Cookies on this website
We use cookies to ensure that we give you the best experience on our website. If you click 'Continue' we'll assume that you are happy to receive all cookies and you won't see this message again. Click 'Find out more' for information on how to change your cookie settings.

Hepatitis C virus (HCV) infected patients with vasculitis are often treated with the B-cell-depleting anti-CD20 antibody rituximab. Treatment reduces the cryoglobulins that cause vasculitis, yet it also leads to a transient increase in liver enzymes and HCV genomic RNA in the periphery. The mechanism underlying the increased viral load is unclear and both direct and indirect roles have been proposed for B cells in HCV infection. We previously reported that HCV can associate with B cells and can trans-infect hepatocytes. We established an in vitro assay to study the effect(s) of rituximab on B cell-associated HCV infectivity. Rituximab-mediated lysis of B cells in vitro increases the level of infectious HCV released from B cells. Our results, using a model where virus does not replicate in B cells, recapitulate observations seen in patients and may explain in part the rapid increase in blood HCV RNA observed after rituximab treatment.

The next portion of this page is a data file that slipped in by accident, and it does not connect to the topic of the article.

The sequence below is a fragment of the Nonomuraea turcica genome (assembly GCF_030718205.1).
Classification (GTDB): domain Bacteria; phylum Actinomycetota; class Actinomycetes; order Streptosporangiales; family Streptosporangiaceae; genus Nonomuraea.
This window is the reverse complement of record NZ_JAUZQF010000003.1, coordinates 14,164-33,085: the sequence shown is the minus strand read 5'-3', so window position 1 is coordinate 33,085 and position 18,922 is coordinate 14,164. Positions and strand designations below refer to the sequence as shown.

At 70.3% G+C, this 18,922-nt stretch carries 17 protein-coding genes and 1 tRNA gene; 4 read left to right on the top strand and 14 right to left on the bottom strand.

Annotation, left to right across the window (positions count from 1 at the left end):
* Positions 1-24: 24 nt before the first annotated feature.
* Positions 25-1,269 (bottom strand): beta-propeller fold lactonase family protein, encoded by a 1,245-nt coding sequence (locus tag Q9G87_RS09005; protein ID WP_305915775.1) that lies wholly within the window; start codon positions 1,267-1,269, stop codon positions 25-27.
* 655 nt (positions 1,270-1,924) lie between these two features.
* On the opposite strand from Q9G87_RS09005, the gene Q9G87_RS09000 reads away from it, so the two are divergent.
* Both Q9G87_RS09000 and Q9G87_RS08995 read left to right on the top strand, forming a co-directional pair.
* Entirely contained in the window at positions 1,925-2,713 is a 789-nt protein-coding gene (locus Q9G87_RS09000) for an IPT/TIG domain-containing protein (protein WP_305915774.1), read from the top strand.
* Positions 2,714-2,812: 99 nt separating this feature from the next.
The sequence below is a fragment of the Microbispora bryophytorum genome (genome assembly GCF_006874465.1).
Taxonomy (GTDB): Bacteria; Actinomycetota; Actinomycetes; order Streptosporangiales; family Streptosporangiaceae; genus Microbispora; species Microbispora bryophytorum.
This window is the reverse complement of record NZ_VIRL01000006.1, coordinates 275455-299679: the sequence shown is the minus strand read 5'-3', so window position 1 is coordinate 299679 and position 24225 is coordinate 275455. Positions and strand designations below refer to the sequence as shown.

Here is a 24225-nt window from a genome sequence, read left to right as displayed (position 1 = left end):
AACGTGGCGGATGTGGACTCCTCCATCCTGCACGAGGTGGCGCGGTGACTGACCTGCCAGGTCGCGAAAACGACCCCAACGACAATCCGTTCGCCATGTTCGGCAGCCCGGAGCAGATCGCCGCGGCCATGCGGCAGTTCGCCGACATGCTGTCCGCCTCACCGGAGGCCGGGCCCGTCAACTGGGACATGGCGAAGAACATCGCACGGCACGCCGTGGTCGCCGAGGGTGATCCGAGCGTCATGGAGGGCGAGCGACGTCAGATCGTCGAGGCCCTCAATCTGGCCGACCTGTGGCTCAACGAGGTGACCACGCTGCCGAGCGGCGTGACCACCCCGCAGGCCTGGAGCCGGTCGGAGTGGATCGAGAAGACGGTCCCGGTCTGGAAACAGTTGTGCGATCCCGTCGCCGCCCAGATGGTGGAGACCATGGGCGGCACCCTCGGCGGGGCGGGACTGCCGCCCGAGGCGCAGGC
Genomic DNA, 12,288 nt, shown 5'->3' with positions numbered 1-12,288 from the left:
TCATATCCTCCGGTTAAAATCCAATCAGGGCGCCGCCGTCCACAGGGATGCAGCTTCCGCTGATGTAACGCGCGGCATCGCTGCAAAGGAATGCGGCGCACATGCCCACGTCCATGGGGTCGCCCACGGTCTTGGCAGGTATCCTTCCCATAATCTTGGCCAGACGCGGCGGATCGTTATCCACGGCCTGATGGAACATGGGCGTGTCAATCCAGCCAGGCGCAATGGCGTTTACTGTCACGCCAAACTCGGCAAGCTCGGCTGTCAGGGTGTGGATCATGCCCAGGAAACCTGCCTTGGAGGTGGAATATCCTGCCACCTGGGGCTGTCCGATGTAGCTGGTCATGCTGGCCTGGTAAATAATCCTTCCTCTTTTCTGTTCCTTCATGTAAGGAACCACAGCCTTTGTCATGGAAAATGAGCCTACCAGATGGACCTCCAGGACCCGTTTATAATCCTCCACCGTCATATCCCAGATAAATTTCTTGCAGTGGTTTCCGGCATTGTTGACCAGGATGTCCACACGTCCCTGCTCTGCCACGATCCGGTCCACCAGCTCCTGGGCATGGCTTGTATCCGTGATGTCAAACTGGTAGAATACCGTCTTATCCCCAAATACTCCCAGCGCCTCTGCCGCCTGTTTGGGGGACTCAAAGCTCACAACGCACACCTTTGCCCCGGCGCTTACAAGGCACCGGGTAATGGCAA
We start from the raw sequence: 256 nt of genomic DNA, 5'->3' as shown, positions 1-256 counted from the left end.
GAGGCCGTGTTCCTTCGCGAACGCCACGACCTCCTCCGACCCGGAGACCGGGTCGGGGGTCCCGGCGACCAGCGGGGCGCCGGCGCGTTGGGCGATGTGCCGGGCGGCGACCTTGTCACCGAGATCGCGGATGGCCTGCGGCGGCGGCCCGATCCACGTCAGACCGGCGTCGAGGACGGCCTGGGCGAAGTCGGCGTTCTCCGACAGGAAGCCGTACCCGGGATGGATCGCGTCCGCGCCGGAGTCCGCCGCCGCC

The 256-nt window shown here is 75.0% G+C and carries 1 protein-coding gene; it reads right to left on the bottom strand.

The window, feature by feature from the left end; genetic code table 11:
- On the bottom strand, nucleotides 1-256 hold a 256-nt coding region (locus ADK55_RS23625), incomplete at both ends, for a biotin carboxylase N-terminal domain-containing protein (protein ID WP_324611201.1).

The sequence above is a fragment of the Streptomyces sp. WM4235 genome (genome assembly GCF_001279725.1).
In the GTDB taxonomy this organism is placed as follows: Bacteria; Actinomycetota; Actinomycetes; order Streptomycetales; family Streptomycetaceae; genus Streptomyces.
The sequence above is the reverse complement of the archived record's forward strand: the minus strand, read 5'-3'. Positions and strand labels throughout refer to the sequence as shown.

Original publication

DOI

10.1371/journal.pone.0025789

Type

Journal article

Journal

PLoS One

Publication Date

2011

Volume

6

Keywords

Antibodies, Monoclonal, Murine-Derived, Antigens, CD20, B-Lymphocytes, Hepatitis C, Hepatocytes, Humans, Immunologic Factors, In Vitro Techniques, Interleukin-2, Killer Cells, Natural, Leukocytes, Mononuclear, Models, Biological, Models, Statistical, Rituximab